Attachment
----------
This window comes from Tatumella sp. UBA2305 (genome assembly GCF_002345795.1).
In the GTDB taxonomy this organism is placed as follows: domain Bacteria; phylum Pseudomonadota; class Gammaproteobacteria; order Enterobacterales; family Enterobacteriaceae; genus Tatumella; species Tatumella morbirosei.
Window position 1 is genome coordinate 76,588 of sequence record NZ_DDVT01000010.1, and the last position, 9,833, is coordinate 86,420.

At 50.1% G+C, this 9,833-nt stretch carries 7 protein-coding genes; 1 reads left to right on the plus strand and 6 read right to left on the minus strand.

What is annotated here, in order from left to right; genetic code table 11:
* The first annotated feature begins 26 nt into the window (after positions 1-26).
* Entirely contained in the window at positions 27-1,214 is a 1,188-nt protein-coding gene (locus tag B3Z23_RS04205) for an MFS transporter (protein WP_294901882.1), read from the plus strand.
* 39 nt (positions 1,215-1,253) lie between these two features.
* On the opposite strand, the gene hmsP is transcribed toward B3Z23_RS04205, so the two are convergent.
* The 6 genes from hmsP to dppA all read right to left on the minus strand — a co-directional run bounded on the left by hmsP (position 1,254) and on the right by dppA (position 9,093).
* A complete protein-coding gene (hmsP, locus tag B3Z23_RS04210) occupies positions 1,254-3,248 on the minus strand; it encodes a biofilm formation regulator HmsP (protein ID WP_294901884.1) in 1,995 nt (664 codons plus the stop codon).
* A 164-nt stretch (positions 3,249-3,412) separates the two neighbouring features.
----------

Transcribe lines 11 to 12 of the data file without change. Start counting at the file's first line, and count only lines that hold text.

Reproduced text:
* A complete protein-coding gene (hmsP, locus tag B3Z23_RS04210) occupies positions 1,254-3,248 on the minus strand; it encodes a biofilm formation regulator HmsP (protein ID WP_294901884.1) in 1,995 nt (664 codons plus the stop codon).
* A 164-nt stretch (positions 3,249-3,412) separates the two neighbouring features.